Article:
Turkey is literally the crossroads of Europe.
The country forms a land bridge between Europe and Asia by straddling an isthmus that separates the Black Sea from the Mediterranean.
Often caught in the cross-hairs of one invader or another, Turkey has recently flexed new-found muscle on an international scale by brokering a nuclear pact (joint with Brazil) aimed at beginning to solve the issue of Iranian nuclear power.
Turkey faces no military threat in its own neighborhood and is realizing its economic potential. It has long been considered an ally of Israel, and the Turkish government has probably wanted to redefine that relationship.
It did so in a dramatic way this past weekend by maneuvering Israel into a no-win position.
With the aggressive Israeli reaction to a flotillatrying to gain access to Gaza, breaking with Israel was not only easy, but probably required by the internal politics of Turkey. With one action, Turkey now appears to be the defender of the Palestinians in Gaza, usurping the role that Iran has been trying to claim. Israel was trying to keep control of Gaza and will claim they were provoked and attacked first.
It won't matter.
As in 1947 with the Exodus plan (thanks to Stratfor Intelligence for the reminder) when Israel maneuvered world opinion to make the British look like brutes and child murderers, world opinion will condemn Israel for the loss of life.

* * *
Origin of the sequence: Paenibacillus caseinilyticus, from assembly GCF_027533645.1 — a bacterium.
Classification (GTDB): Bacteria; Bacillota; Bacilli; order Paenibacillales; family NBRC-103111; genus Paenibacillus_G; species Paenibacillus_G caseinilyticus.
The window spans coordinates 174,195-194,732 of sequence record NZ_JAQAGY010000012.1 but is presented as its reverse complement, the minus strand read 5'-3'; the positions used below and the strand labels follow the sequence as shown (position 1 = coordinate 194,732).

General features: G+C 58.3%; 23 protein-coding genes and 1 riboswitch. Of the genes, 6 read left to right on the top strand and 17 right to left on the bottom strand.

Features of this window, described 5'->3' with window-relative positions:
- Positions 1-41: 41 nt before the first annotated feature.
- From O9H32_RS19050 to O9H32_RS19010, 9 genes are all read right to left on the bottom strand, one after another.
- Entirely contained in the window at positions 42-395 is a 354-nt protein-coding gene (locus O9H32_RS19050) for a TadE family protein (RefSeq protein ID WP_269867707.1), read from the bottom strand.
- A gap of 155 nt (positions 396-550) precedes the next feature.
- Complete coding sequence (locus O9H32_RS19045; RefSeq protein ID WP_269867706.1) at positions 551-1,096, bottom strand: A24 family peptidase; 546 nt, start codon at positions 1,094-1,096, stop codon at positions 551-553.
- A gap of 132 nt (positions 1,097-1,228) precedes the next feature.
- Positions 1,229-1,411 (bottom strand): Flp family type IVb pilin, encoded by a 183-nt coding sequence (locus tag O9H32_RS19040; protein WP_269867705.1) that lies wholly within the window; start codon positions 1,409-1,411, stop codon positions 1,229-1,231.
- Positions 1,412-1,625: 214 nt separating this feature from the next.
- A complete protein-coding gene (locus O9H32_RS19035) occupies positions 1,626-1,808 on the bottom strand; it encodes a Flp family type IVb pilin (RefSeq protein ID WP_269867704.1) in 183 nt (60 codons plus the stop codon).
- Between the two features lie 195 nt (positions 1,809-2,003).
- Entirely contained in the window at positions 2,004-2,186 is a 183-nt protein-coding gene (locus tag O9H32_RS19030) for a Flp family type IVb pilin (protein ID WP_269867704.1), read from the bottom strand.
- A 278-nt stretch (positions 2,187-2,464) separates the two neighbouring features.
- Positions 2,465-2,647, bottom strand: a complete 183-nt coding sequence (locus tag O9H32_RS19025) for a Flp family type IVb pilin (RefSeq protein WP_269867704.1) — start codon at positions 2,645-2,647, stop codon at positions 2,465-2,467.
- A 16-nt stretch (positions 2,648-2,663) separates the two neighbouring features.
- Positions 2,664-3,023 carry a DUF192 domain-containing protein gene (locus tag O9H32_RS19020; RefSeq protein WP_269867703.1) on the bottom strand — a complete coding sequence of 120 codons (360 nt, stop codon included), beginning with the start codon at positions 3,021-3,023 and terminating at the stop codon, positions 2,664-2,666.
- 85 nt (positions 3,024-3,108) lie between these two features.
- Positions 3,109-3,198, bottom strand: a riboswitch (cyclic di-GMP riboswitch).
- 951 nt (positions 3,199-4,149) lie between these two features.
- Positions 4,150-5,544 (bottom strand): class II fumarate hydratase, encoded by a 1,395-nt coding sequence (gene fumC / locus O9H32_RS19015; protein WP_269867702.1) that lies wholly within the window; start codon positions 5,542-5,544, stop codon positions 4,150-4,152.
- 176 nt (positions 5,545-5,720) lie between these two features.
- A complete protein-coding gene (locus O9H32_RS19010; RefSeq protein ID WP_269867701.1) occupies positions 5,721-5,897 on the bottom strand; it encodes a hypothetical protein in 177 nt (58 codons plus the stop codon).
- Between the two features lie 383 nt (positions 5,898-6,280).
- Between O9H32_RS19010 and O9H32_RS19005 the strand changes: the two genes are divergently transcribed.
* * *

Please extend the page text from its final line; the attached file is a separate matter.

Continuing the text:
Desire to learn the complexities of a situation go out the window when there is a powerful image at hand.
A dozen or more dead protesters cannot be overcome by Israeli claims their action was justified.
Turkey has vaulted itself onto the world stage like few before it. Reaching across the ocean to form an alliance with Brazil, thumbing its nose at the US with an Iranian deal just before the US, Russia, and China were to announce their own (very weak) accord, and now outflanking Israel to jump to the head of the class claiming the mantle of protecting the Islamic world from Israel, Turkey has arrived and is the new tough guy on the street.
Israel is in trouble.
Netanyahu canceled his planned meeting with President Obama this week.
There will be international calls for sanctions against Israel which will be hard for the US to counter.
Relations between the two countries were frosty to begin with. Israel's worries about Iran's nuclear capabilities will have less resonance and they will be increasingly more isolated on the world stage. With one ship, one provocation, more damage has been done to Israel's standing than by all the suicide bombers and intifadas that have gone before.
World markets seem to have taken this in stride. As I write this at 8 PM Monday after a glorious Memorial Day weekend here in NY, the Asian markets are relatively calm. I'm not. I fear this could lead to a whole lot of trouble. A threatened, isolated Israel is a danger on many levels.